Overture from ADP


CEO Greg Serrao, ADP

During the annual American Academy of Dental Group Practices conference in early 1997, Dr. Dodrill met representatives from the newly-formed ADP. ADP was the brainchild of CEO Greg Serrao, formerly an investment banker in the health care sector, and later manager at the Dublin, Ohio-based Cardinal Health. [8] ADP was based in Massachusetts. Serrao had launched ADP in 1995 at age 32 with the belief that he could bring his management experience to bear on improving the business of dentistry. For example, dental practices rarely accepted government reimbursements or even insurance payments. He aimed to team up with dental practices around the country and apply best practices management principles, consistency and specialization to improve both the patient and doctor experience. He saw group practices gaining market share from one-man outfits.

At the conference, Dodrill heard a presentation from ADP about its business approach. Intrigued, he approached Serrao to ask for more information. ADP was looking for new markets in large metropolitan areas like Minneapolis, Minnesota or Phoenix, Arizona. “We weren’t looking at a market like a Reston; it never even came up on our radar screen,” recalls Serrao. [9] However, “I was impressed with [Dodrill] and certainly his view of the opportunity that we would present to Reston,” adds Serrao.

Serrao on the Reston market

Dodrill promptly reported the encounter to his partners, and RDA invited the management firm to make a presentation. In April, Serrao flew to Reston to explain how ADP operated and how a partnership with RDA might work. In turn, he learned more about the group. Reston Dental had a strong reputation in the community. It was a comprehensive practice. It could form the basis for future growth in the rapidly-expanding region. Serrao could envision using the practice as a platform to extend its footprint into other locations in northern Virginia. He was surprised that all 10 RDA dentists were owners. That was common in medical practices, but not in dentistry. “To make decisions, they had to get everybody around the table,” he recalls. “In theory, everyone was an equal partner.”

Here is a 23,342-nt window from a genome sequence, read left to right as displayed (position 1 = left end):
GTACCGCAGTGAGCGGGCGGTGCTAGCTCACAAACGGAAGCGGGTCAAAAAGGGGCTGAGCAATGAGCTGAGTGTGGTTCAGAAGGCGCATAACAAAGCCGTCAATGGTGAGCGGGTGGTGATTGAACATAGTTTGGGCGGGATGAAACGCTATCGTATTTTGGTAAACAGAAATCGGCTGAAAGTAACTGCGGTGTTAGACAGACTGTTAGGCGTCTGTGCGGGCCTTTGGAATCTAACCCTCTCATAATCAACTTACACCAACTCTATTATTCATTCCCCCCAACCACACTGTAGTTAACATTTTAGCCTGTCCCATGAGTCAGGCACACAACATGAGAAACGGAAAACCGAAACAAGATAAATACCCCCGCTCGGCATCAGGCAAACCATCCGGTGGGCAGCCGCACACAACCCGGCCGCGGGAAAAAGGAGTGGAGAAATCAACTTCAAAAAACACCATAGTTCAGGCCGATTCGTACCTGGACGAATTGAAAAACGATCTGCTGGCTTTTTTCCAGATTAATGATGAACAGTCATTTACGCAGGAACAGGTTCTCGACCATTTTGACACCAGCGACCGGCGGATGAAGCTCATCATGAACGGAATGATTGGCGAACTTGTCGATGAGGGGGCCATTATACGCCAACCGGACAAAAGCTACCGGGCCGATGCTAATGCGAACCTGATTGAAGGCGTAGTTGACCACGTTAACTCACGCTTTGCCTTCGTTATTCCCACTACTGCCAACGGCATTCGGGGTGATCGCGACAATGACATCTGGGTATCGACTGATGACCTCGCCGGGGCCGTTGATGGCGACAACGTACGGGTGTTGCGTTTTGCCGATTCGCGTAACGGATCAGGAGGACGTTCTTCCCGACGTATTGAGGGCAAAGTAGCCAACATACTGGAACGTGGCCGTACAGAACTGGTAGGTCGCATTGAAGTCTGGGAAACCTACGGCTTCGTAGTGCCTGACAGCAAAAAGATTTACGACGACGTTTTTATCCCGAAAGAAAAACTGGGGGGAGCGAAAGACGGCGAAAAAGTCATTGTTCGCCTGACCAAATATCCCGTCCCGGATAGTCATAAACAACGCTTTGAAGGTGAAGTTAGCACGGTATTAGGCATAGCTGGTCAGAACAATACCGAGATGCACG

Over the next few months during some four visits, Serrao also met the other members of the practice. As he recalls, Eichler “was a really nice, sweet person.” Serrao found co-founder Kirkpatrick to have a “loud voice. And he was a bully. I mean, at one meeting he told Dr. Averne to just shut up… I don’t know why, but the group thought of him as a financial wizard.” In group meetings, Serrao also noticed that the younger doctors tended to remain quiet. Still, the opportunity seemed worth pursuing. For their part, the RDA dentists were intrigued, and agreed to consider an offer.


[8] Cardinal Health sought to improve the cost-effectiveness of health care.

[9] Author’s telephone interview with Greg Serrao on April 23, 2014. All further quotes from Serrao, unless otherwise attributed, are from this interview.